“One of the things the Forestry Commission is doing is setting up an area a network of ash plantations where they will be trialling different types of ash genes to see which ones are going to be more resistant. And, what they do know from the work they’ve done in Europe, is that this resistancy is hereditary. So it does seem to give a reasonable clue that it should be possible to encourage natural resistance varieties within native population of ash.”

Mr Roughton said: “When we got the request from the Forestry Commission that they were looking for trial areas we responded immediately to offer part of this field because we see it as such an important opportunity to kick-start the ash fight-back.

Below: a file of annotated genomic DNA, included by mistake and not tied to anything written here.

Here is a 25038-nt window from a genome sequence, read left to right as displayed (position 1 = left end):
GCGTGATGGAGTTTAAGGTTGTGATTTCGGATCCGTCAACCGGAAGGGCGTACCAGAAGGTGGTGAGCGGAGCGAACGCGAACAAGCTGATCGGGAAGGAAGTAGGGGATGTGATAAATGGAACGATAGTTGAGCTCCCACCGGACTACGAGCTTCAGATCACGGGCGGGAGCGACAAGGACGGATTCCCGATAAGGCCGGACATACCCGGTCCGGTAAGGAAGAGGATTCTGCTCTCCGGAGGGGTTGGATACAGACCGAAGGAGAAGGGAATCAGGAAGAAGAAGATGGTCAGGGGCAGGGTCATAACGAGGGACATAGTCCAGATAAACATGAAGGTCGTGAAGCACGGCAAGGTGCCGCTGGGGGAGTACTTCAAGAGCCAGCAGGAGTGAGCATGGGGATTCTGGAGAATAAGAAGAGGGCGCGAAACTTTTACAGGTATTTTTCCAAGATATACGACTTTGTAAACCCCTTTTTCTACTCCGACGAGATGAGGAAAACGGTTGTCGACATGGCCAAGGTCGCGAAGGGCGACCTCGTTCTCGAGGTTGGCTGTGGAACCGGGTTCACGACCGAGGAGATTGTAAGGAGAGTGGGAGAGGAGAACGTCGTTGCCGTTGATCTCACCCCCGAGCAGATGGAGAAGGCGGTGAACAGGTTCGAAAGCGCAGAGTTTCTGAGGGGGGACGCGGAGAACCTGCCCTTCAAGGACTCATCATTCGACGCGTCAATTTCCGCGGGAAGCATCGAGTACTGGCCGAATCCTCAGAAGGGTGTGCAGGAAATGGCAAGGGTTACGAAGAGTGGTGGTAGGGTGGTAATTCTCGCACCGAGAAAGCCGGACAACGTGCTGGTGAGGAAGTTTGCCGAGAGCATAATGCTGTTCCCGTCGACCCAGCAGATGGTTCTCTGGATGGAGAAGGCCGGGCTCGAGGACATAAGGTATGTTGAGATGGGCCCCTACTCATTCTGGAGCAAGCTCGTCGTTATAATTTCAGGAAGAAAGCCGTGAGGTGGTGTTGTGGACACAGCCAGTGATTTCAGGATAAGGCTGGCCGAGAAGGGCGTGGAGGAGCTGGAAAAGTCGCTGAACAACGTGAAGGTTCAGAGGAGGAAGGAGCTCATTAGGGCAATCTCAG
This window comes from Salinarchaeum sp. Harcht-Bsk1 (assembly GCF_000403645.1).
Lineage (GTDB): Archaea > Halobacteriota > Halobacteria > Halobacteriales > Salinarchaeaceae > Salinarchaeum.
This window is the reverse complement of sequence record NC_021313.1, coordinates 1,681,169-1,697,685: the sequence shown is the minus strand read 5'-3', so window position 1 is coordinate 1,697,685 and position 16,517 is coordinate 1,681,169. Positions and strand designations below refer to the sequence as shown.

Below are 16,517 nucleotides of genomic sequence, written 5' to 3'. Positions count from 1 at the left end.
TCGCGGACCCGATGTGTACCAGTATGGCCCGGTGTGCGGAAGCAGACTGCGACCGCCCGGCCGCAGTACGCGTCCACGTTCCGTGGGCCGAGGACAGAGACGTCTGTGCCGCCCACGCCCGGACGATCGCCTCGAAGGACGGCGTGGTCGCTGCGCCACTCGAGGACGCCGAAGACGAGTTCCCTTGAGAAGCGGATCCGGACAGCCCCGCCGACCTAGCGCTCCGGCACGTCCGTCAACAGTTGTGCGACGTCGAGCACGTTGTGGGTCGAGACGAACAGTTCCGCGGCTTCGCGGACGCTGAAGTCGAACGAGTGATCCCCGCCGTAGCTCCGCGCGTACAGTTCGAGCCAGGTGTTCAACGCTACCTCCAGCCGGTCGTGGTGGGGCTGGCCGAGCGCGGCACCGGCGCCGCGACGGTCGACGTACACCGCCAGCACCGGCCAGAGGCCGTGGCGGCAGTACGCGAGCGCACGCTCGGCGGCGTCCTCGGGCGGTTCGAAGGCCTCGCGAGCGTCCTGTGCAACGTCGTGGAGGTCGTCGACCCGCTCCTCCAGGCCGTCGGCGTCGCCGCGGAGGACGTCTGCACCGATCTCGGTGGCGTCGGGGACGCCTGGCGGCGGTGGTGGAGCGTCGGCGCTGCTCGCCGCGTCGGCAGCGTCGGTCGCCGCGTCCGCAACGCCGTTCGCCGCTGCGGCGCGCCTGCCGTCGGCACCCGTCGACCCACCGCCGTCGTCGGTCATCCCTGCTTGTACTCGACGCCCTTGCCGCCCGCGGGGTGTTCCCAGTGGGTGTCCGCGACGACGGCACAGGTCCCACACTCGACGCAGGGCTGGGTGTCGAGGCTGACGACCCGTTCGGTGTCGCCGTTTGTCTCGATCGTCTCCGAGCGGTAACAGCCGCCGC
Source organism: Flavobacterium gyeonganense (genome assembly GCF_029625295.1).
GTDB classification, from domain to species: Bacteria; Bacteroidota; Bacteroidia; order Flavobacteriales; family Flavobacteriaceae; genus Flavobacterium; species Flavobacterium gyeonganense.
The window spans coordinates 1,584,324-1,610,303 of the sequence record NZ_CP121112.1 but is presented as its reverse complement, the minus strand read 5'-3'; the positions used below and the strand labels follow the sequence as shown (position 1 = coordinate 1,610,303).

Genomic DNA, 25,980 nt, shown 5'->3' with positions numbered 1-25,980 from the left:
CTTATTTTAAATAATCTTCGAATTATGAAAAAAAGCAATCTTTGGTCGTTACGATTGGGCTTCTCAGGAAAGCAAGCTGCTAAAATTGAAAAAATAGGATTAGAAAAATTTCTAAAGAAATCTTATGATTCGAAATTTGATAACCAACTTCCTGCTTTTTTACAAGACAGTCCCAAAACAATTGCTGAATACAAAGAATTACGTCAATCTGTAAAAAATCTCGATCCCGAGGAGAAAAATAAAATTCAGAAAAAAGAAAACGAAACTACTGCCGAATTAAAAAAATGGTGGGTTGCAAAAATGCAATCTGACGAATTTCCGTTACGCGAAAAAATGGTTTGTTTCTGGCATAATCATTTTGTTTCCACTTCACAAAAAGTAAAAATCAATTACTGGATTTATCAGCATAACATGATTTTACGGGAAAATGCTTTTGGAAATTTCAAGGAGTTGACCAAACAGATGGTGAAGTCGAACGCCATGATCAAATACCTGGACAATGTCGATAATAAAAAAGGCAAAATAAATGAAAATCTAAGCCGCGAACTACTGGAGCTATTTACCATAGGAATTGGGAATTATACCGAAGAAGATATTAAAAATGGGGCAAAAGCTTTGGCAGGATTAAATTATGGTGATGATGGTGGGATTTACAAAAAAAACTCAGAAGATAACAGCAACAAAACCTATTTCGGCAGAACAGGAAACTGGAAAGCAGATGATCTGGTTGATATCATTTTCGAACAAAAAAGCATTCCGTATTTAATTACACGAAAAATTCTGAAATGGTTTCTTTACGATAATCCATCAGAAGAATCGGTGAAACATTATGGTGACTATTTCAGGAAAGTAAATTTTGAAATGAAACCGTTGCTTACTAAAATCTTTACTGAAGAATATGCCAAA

“From our point of view it’s a great site because we know there’s lots of ash dieback there and that’s the best testing ground for any young ash.”

http://www.eadt.co.uk/news/suffolk_pioneering_attempt_to_find_ash_dieback_resistant_trees_1_1967912

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